More than a decade ago at an SCTE Cable-Tec cable trade show in Orlando, I was lured, tricked, cajoled or otherwise persuaded to visit a company with a small booth on a side aisle. The enticement of the invitation was that this company had "revolutionary technology" that I would be foolish to ignore.
So I did my tech stroll over to the booth where I found… coaxial sheathing. For sure it was innovative, as these things go. It withstood heat and cold without melting or cracking and it was super-waterproof to keep the coax dry and the signals flowing through to the next pole or from the pole to the home.
But really, at a trade show full of "revolutionary technology" for compressing video and delivering VoD and rudimentary interactivity, it was a little thing.
I was reminded of that booth visit this week as the latest version of SCTE Cable-Tec Expo approaches again in Orlando. Since all of life is a circle, I am again being bombarded by companies--or their short-term hired guns--who have "revolutionary technology" they want to display and demonstrate for my discerning eyes. Whether any of it sheaths coax is irrelevant. It's all the latest and greatest ways to transport video from a pillbox headend to a pillowed head in a residential setting.
The other thing that jarred my memory was a story from--and how coincidental is this--Orlando that said incumbent cable operator Bright House Networks was feeling the competitive heat from a pair of IPTV providers, AT&T U-verse and CenturyLink Prism TV. No one in the story talked about subscribers walking away from cable and towards IPTV, but the implication was clear: IPTV had something people felt they weren't getting from cable.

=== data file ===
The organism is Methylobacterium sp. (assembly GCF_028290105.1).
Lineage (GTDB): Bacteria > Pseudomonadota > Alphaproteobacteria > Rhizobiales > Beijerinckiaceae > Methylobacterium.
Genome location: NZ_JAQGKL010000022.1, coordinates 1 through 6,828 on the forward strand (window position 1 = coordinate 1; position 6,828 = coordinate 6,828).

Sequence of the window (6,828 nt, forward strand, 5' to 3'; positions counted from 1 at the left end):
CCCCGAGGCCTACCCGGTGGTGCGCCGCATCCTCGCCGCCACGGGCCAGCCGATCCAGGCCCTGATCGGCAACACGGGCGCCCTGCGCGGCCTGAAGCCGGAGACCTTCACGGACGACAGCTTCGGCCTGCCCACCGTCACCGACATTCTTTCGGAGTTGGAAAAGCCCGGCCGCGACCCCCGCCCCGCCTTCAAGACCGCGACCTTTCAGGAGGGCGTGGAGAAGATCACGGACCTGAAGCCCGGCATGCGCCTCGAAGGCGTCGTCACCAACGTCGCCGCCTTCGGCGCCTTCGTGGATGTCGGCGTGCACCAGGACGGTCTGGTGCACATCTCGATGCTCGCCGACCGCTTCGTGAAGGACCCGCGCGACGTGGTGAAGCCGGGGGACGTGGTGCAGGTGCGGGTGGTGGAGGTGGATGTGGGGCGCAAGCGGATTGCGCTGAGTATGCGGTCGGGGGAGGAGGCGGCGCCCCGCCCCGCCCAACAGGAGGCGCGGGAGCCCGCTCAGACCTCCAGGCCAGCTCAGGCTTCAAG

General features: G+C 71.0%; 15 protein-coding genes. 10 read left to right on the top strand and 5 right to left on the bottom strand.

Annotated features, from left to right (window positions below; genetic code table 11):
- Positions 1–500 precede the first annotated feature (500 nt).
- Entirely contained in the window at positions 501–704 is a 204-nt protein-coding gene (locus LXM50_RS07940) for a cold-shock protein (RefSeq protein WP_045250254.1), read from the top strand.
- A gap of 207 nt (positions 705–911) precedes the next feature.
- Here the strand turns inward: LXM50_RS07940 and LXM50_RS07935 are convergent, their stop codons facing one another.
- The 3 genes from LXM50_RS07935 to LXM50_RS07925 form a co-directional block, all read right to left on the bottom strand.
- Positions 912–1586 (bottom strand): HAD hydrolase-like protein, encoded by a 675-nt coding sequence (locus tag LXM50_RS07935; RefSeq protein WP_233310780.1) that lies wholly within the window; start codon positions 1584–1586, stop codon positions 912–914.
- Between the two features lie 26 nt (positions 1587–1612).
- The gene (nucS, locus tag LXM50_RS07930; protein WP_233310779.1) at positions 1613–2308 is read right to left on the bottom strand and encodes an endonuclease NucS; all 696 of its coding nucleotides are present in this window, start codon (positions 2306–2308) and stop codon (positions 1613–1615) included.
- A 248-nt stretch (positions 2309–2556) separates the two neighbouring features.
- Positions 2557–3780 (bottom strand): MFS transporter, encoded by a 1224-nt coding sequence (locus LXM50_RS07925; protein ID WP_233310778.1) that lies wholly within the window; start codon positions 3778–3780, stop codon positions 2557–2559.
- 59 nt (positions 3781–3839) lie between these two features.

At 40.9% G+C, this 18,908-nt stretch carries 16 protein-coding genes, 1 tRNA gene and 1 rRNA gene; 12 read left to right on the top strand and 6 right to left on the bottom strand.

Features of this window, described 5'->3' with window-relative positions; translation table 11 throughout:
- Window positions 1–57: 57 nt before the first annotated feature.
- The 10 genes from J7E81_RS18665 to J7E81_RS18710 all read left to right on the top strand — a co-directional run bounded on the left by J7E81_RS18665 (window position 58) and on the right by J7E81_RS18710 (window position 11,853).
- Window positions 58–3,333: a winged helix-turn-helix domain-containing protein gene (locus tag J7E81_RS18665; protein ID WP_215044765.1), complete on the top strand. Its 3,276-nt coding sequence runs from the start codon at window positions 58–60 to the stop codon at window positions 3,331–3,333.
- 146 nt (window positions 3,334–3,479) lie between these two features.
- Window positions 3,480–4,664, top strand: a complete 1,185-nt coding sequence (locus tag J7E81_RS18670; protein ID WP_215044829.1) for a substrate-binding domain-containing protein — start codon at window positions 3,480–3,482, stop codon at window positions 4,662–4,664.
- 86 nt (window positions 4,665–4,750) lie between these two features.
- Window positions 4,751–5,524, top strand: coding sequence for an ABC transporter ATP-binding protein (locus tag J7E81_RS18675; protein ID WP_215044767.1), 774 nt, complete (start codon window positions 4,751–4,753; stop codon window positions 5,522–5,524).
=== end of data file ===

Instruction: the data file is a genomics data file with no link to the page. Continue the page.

Of course, my immediate inclination was to assume that IPTV's Internet prowess was drawing consumers like hacks being lured by flacks. After all, this is the age of the second screen and the multiscreen, and the IP guys have been at it longer than the cable guys. And, for the most part, that's a big reason the competition is making inroads. But there was one other thing that reminded me of that obscure booth with the "revolutionary technology" at that long-ago trade show.
"Speed is an important part to the television experience, especially when there are hundreds of channels to surf through in search of programming, "said an Orlando Sentinel story. "U-verse and Prism TV use fiber optic technology, which provides faster communication between the carriers and the customers' homes. Bright House Networks uses coaxial cables, which do not transmit information as quickly.
"The difference is most noticeable when switching channels," the story added. "Changing channels on Prism TV is lightning-fast. There's virtually no lag from one channel to the other. U-verse has a slight delay, but it's nothing compared with the temporary black screen shown between channels on Bright House Networks."
Changing channels, the most fundamental television experience, is a game-changer in a competitive landscape of hundreds of channels and dozens of screens.
Like sheathing the coaxial cable to keep it dry and warm or cool, giving people the ability to change channels quickly is a little thing. And, it seems, the little things still count. It's not likely, but I may be a bit more discerning next week in Orlando when I look for the next big thing, because it may actually be the last little thing. -Jim